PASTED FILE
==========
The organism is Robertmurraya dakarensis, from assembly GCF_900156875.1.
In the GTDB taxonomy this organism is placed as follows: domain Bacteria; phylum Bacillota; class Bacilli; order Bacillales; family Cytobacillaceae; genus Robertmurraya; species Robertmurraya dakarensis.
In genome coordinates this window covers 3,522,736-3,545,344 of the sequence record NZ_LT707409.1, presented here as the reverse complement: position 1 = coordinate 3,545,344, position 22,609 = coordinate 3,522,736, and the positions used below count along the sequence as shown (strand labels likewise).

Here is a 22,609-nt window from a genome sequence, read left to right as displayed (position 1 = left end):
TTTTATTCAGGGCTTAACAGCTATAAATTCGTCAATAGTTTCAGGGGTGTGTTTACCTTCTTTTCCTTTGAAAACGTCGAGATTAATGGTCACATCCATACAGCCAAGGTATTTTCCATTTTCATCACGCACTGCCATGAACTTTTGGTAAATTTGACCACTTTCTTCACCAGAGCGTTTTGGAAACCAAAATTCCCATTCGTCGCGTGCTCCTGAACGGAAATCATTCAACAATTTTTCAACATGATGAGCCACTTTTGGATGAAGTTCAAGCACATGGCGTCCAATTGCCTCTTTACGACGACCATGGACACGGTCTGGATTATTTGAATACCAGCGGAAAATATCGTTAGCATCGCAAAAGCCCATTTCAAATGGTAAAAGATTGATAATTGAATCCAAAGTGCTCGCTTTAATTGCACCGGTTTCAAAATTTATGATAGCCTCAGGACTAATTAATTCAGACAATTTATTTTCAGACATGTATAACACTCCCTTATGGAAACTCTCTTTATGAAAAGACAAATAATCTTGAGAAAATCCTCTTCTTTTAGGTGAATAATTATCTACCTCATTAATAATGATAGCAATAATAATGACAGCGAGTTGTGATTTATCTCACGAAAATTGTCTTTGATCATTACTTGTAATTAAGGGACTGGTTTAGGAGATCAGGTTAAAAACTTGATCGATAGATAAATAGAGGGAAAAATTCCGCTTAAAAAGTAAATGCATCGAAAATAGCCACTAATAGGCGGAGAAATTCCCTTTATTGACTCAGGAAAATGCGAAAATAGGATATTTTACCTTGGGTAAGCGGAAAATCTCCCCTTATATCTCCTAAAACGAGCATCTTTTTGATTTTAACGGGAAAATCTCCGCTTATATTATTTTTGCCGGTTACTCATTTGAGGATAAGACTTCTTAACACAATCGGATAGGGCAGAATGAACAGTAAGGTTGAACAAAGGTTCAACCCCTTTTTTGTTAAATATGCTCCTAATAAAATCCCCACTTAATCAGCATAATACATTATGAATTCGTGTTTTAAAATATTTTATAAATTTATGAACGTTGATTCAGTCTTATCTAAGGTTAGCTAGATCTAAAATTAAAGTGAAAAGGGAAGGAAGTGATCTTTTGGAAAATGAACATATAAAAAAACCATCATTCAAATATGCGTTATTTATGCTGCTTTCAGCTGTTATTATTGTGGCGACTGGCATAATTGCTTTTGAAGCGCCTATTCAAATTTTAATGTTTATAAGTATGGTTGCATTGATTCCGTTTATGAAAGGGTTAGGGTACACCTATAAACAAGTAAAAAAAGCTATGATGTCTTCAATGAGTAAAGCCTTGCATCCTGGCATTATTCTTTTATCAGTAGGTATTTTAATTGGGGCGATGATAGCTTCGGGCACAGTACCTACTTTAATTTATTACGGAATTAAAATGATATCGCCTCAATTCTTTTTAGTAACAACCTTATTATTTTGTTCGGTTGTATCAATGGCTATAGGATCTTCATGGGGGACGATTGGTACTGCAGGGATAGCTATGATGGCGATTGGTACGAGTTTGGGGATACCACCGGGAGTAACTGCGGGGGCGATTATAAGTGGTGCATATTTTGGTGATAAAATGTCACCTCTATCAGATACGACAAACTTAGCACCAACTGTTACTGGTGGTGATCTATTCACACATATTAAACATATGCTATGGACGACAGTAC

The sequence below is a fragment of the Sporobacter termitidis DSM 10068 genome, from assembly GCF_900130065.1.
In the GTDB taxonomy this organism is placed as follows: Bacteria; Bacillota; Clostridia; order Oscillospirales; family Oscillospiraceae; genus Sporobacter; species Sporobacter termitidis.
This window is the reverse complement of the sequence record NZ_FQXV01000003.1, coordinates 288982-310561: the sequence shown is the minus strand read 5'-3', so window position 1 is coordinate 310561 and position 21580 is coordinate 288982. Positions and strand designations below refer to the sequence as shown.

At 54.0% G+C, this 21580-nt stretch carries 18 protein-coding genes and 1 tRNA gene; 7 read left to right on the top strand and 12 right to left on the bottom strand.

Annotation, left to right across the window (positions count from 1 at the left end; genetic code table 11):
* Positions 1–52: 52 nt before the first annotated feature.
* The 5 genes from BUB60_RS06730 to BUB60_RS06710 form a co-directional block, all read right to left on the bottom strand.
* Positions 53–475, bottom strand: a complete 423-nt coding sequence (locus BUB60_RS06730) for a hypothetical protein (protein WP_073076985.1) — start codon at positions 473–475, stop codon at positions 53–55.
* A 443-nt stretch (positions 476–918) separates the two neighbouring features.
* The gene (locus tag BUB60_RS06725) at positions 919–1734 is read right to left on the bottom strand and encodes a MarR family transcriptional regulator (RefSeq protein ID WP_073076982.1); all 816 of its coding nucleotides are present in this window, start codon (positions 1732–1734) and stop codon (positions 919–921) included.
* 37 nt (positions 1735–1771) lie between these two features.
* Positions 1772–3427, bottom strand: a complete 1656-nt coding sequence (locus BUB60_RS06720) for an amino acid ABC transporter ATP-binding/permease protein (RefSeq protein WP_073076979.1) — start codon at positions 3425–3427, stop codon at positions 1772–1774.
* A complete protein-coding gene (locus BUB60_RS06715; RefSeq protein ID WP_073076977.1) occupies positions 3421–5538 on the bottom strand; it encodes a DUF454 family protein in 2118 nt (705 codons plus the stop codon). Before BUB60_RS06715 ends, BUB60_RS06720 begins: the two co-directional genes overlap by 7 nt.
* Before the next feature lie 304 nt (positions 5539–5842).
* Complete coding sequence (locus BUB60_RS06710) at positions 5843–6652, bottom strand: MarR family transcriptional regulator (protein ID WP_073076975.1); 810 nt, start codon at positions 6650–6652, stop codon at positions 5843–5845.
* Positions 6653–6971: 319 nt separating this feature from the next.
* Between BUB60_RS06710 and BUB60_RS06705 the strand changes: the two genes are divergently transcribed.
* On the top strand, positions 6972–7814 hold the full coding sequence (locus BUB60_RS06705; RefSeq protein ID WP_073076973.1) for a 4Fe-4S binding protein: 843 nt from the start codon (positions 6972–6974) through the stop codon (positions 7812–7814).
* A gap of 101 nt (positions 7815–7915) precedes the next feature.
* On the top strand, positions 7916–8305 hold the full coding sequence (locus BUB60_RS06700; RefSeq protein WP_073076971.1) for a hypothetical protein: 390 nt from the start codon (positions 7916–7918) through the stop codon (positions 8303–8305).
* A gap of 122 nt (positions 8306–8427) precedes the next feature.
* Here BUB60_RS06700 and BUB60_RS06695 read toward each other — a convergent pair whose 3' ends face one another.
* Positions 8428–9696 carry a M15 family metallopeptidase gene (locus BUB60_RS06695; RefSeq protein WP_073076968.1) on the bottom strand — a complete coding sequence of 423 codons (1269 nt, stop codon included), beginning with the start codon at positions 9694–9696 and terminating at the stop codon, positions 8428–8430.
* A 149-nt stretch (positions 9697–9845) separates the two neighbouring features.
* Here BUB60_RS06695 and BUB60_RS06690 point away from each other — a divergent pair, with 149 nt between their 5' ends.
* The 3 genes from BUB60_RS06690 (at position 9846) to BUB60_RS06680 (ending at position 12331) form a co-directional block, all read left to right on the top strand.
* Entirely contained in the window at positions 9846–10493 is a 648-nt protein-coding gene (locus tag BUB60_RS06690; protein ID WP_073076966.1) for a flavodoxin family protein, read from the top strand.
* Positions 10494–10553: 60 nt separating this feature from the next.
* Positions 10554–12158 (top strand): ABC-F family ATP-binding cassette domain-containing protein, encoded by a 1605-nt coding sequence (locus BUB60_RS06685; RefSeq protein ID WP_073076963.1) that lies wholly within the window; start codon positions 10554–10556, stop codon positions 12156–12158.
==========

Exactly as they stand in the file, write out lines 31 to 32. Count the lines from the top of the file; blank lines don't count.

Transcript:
* The 3 genes from BUB60_RS06690 (at position 9846) to BUB60_RS06680 (ending at position 12331) form a co-directional block, all read left to right on the top strand.
* Entirely contained in the window at positions 9846–10493 is a 648-nt protein-coding gene (locus tag BUB60_RS06690; protein ID WP_073076966.1) for a flavodoxin family protein, read from the top strand.